AFSCME strike slows Will County government
By Cindy Wojdyla Cain firstname.lastname@example.org November 19, 2013 1:08PM
Will County workers went on strike on 11/18/13 and began picketing the Will County Courthouse on Monday. | John Booz~For Sun-Times Media
Updated: December 21, 2013 6:22AM
A strike by Will County government’s union workers has closed two satellite offices and slowed down work at the courthouse, officials said on day two of the job action.
“Has it been more difficult? Absolutely,” Chief Judge Richard Schoenstedt said Tuesday morning. “Do we miss the employees? Absolutely. We’d love to have them back.”
Schoenstedt said the courthouse is “limping along” without the workers, but judges are updating case files on their own and the work is getting done. Schoenstedt said the court cases will start to back up if the strike lasts a long time.
“I hope we’re talking about days and not weeks,” he said.
The strike also is disrupting package deliveries at county buildings because UPS drivers are honoring the picket lines, officials said.
“Our drivers (and all Teamsters) have the right to honor striking workers at their place of work,” UPS spokesman Dan McMackin said in an email. “We have the right to make alternate delivery options available for that customer.”
Members of American Federation of State, County and Municipal Employees Local 1028 walked off the job Monday morning after 15 months of negotiations failed to produce a new contract.
About 1,000 of 1,260 AFSCME workers are eligible to strike. Local 1028 President Dave Delrose said about 90 percent were participating in the strike and walking picket lines at 24 different county government office sites.
Bruce Tidwell, the county’s human resources director, said 70 percent of AFSCME workers are on strike and 30 percent reported for work.
Delrose said the mood on the picket lines is upbeat.
“Our members are very motivated,” he said. “They’re in very good spirits and they understand and know why they’re out (on strike).”
Delrose said workers have stopped picketing satellite health department offices in University Park and Bolingbrook because the offices have closed due to the strike.
“We’re hoping the county realizes this isn’t worth a strike and they need to get back to the bargaining table so they need to contact the (federal) mediators,” Delrose said.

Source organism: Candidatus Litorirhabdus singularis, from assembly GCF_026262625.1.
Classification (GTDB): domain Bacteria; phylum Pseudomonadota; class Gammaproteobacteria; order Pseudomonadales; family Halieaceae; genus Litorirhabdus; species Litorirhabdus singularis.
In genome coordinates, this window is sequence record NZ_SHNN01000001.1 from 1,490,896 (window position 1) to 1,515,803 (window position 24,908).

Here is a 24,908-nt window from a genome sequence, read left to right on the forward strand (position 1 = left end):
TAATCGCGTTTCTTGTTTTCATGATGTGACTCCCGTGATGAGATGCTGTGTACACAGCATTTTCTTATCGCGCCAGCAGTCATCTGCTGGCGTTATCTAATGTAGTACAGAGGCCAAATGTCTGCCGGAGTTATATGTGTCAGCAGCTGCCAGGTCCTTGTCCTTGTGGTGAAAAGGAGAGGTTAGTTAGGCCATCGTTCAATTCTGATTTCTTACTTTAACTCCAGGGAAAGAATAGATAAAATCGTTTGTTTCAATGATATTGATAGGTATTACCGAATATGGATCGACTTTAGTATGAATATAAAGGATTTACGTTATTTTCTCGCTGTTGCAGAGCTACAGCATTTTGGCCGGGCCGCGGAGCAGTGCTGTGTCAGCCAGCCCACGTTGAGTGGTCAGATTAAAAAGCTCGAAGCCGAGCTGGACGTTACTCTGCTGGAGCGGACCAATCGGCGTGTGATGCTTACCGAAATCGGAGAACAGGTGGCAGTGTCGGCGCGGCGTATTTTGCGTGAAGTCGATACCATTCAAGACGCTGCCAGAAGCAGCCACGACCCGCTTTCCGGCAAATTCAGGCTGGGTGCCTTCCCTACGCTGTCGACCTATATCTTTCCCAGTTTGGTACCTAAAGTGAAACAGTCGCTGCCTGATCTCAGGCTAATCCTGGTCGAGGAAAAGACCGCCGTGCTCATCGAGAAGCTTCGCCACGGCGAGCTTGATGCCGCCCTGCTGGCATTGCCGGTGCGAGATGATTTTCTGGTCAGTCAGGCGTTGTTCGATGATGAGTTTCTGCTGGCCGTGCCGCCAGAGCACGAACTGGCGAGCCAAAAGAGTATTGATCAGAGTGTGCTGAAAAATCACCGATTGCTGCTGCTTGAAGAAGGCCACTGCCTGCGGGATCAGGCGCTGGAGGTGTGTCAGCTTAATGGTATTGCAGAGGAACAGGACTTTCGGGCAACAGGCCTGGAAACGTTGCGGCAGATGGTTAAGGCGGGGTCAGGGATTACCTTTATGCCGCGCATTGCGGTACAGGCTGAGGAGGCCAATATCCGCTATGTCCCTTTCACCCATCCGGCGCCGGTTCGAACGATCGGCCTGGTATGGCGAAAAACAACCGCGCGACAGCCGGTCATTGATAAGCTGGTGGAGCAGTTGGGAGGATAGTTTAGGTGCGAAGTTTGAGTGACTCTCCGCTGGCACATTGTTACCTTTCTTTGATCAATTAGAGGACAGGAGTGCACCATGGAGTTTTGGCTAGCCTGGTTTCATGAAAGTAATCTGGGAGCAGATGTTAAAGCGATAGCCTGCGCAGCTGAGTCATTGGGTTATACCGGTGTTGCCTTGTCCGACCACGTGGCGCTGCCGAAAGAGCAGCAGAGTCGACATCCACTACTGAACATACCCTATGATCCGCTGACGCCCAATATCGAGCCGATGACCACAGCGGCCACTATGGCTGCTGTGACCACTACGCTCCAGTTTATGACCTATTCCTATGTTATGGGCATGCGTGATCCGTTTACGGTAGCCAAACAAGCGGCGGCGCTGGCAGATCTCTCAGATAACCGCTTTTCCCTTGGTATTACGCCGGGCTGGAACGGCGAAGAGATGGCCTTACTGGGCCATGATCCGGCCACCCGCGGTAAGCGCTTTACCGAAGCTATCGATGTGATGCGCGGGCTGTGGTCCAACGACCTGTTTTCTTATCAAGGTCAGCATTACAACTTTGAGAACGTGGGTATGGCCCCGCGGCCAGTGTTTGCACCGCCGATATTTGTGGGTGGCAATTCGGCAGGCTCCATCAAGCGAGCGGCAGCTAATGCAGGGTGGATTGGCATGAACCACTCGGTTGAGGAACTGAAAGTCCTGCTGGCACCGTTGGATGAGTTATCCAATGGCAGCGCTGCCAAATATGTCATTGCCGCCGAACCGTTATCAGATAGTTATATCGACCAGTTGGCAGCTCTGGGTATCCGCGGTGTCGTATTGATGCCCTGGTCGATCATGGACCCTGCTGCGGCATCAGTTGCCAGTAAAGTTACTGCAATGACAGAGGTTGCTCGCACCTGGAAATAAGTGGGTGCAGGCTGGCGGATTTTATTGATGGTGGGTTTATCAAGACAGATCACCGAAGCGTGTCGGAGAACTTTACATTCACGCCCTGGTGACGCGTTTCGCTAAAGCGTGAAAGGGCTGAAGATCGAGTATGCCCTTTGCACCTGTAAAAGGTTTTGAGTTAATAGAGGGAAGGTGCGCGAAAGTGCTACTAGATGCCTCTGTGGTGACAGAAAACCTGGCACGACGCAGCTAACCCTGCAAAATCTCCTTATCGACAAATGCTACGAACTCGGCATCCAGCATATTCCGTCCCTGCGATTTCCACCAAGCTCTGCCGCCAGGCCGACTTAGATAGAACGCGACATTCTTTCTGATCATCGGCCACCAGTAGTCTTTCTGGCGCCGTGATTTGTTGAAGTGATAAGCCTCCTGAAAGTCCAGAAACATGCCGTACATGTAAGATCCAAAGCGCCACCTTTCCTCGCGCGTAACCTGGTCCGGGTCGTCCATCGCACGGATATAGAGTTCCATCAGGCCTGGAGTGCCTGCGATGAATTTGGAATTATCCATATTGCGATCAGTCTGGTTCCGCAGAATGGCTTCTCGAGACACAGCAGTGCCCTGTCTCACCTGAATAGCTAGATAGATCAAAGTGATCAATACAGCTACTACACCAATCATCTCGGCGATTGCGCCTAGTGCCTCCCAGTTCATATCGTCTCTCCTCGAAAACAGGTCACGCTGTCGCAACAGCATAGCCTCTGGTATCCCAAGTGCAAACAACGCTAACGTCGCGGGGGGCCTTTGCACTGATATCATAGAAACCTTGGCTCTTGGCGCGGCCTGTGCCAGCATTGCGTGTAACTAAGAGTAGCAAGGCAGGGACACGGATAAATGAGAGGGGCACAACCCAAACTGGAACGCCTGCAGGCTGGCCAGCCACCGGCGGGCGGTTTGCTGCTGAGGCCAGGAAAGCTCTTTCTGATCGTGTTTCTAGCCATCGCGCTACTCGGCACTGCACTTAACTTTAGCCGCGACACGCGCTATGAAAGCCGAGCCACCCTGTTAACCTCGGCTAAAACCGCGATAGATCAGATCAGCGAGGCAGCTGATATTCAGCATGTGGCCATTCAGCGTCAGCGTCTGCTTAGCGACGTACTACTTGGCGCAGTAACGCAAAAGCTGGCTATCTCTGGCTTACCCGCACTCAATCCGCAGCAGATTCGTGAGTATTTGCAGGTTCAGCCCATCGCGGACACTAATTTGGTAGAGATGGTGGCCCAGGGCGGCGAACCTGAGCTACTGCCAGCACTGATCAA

Nick Palmer, chief of staff for Larry Walsh, said there were reports of picketers pounding on cars and jumping on a vendor truck at the county owned Sunny Hill Nursing Home. County officials planned to review security tape to see what happened, Palmer said.
“That is not acceptable,” Palmer said. “The cops have been out there all morning.”
Tidwell said police were called by a Local 1028 worker who says a union contractor working on Sunny Hill touched her face when he was showing her a piece of paper that prevents his union from honoring another union’s picket line while working on renovations at the nursing home. There were no charges filed, Tidwell said.
Joliet Police Chief Brian Benton said no punches were thrown and both sides just wanted the incident documented.
“Obviously emotions are high on both sides and we’re doing our best to maintain order in the area,” he added.
The two sides cannot agree on cost-of-living adjustment raises or health insurance premium payments for workers. Negotiations stopped at 1 a.m. Friday.
The county has offered 4.5 percent COLA raises phased in over three years to Local 1028 employees, who have not had a COLA raise in four years. The COLA raises would come on top of 2.5 percent “step” increases workers get automatically for additional years of employment. Insurance payments would double for many employees as they shift from paying a flat percent of salary for coverage to paying about 10 percent of premium costs.
County board Speaker Herb Brooks Jr. said he’s been working the phone every day trying to get union and county negotiators back to the table.
“We’re in the second day of a strike and it’s got to come to an end,” he said.
Brooks said the county is looking for some “creative financing” to end the strike.
“What we’re trying to do is decide what can we do more of or what can we cut more of,” he said.
Chuck Maher, R-Naperville, the county board’s Republican Whip, said the two parties are united in trying to stay within budget constraints.
“We’re not a business with income-earning potential,” he said. “We’ve really worked hard so nobody would lose their job over the last four years of this economic downturn.”
In a Will County Court hearing on Tuesday, the two sides in the labor dispute submitted an agreed order listing essential employees who should not be allowed to go on strike. Those on the list include 911 dispatchers, deputy coroners, communicable disease investigators, health department sanitarians a jail electrician and a jail locksmith (for emergency work only). The judge approved the order, which will be in effect for the duration of the strike.